early 15c., "to misuse, misapply" (power, money, etc.), from Old French abuser "deceive, abuse, misuse" (14c.), from Vulgar Latin *abusare, from Latin abusus "an abusing; a using up," past participle of abuti "use up, consume," also "to misuse, abuse, misapply, outrage," from ab "off, away from" (see ab-) + uti "use" (see use).
Also in reference to forbidden sexual situations from early 15c., but originally meaning incest, masturbation (self-abuse), homosexuality, prostitution, etc. From 1550s specifically as "to misuse sexually, ravish," but OED 2nd ed. marks this obsolete and the modern use "subject (someone) to unwanted sexual activity" is likely a fresh coinage from late 20c. Specifically of drugs, from 1968. Meaning "attack with harsh language, revile" is from c. 1600. Related: Abused; abusing.
word forming element indicating "oneself," also "automatic," from Old English use of self (pron.) in compounds, such as selfbana "suicide," selflice "self-love, pride, vanity, egotism," selfwill "free will." Middle English had self-witte "one's own knowledge and intelligence" (early 15c.).
OED counts 13 such compounds in Old English. Middle English Compendium lists four, counting the self-will group as a whole. It re-emerges as a living word-forming element mid-16c., "probably to a great extent by imitation or reminiscence of Greek compounds in (auto-)," and formed a great many words in the pamphlet disputes of the 17c.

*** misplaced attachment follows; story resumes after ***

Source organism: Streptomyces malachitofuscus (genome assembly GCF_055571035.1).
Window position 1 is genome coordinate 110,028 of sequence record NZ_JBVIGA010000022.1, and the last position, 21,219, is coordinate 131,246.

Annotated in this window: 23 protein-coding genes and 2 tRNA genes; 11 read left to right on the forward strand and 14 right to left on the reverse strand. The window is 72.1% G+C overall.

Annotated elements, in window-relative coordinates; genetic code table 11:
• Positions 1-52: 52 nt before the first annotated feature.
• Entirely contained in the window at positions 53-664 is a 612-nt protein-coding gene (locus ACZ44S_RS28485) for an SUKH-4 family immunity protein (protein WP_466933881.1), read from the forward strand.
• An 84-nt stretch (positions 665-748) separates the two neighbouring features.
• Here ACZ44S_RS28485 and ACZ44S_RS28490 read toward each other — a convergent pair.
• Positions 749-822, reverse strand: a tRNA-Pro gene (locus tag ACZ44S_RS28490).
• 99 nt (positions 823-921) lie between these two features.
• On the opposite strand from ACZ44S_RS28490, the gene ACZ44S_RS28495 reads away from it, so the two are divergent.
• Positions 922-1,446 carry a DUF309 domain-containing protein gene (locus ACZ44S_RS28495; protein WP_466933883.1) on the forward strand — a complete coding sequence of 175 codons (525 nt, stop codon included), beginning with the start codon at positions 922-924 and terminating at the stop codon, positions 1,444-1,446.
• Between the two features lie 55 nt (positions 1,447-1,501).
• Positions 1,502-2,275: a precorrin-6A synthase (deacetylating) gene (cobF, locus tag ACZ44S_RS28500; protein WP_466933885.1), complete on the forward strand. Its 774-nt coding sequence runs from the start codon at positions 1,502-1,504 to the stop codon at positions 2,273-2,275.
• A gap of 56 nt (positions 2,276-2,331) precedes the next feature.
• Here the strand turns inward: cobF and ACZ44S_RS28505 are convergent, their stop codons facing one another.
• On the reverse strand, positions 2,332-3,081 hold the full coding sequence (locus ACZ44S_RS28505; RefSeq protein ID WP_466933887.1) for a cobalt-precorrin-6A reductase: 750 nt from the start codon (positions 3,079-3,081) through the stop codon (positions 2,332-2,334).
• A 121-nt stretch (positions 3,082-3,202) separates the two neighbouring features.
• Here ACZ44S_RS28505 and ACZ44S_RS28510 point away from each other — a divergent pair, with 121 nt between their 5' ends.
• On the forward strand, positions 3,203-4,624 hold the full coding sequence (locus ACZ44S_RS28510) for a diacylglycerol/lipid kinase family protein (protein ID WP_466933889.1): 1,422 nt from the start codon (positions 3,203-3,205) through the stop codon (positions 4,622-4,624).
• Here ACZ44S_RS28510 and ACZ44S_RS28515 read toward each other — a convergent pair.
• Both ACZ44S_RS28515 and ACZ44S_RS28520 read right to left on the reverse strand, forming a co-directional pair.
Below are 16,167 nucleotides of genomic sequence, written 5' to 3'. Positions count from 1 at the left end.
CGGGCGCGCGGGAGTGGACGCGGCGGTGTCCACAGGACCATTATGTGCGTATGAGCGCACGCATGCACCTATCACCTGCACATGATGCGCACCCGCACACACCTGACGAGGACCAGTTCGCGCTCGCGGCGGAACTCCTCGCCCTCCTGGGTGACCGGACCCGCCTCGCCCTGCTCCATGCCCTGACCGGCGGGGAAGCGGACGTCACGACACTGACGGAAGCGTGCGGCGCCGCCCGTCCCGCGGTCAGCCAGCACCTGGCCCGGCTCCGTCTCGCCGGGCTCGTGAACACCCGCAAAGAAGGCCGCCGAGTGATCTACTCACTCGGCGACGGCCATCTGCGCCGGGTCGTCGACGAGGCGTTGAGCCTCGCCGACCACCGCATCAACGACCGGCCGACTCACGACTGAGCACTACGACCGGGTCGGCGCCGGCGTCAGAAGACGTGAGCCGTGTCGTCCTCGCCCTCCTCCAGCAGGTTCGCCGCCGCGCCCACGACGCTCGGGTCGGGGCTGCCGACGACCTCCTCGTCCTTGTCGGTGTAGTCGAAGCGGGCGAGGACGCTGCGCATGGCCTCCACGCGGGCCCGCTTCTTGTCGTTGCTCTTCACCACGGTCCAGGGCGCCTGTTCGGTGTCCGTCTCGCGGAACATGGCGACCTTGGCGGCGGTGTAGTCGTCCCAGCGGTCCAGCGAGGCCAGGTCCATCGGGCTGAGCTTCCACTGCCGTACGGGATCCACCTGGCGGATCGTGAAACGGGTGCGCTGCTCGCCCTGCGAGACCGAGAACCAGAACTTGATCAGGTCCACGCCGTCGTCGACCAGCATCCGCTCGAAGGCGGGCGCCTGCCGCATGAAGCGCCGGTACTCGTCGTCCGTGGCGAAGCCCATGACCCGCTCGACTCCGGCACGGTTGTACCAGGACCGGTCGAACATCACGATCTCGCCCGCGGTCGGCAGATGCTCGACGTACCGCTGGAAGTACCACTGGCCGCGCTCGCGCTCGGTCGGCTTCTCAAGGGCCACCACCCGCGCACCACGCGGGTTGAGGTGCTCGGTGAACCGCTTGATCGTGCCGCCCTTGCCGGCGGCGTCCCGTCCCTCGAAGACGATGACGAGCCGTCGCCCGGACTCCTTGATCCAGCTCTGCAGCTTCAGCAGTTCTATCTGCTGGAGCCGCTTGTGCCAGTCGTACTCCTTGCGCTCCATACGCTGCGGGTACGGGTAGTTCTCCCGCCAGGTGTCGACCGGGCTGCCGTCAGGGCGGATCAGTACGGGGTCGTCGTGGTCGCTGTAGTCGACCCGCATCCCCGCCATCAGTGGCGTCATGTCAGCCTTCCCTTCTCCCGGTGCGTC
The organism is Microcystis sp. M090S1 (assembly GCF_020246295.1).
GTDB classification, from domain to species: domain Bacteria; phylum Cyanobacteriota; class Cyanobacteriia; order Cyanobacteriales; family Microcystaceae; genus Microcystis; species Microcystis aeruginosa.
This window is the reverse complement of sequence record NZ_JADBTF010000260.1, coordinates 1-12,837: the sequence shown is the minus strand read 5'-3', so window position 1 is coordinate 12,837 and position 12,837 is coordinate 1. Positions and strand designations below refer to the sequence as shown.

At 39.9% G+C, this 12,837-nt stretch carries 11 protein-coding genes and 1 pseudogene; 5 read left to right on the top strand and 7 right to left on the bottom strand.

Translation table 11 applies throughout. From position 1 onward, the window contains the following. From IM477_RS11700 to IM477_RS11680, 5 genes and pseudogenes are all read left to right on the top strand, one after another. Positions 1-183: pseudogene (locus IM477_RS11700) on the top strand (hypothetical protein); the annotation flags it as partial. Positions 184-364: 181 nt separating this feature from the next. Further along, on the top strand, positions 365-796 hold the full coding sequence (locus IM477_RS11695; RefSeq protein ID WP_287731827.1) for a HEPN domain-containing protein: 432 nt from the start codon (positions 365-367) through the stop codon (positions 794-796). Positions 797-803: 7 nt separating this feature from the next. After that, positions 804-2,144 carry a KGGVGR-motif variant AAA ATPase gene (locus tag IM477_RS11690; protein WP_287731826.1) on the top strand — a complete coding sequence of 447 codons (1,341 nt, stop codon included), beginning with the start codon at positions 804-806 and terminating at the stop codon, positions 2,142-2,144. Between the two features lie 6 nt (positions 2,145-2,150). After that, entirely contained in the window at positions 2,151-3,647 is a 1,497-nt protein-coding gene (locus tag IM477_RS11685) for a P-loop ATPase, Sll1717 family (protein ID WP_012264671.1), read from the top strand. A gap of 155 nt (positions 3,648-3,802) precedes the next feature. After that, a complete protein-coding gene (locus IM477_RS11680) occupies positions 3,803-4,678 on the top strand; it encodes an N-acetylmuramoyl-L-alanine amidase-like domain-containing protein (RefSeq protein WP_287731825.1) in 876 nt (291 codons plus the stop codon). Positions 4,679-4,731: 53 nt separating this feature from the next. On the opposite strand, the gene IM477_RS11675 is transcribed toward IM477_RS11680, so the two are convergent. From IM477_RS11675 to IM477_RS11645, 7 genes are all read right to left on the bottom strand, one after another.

Old English self, sylf (West Saxon), seolf (Anglian), "one's own person, -self; own, personal; same, identical," from Proto-Germanic *selbaz (source also of Old Norse sjalfr, Old Frisian self, Dutch zelf, Old High German selb, German selb, selbst, Gothic silba), Proto-Germanic *selbaz "self," from PIE *sel-bho-, suffixed form of root *s(w)e-, pronoun of the third person and reflexive (referring back to the subject of a sentence), also used in forms denoting the speaker's social group, "(we our-)selves" (see idiom).
Its use as the second element in compounded reflexive pronouns (herself, etc.) was in Old English, from the original independent (and inflected) use of self following personal pronouns, as in ic selfa "myself," min selfes "of myself." With a merging of accusative, dative, and genitive cases.
As a noun from c. 1200 as "the person or thing previously specified;" early 14c. as "a person in relation to that same person." G.M. Hopkins used selve as a verb, "become or cause to become a unique self" (1880) but its use seems to have been restricted to poets.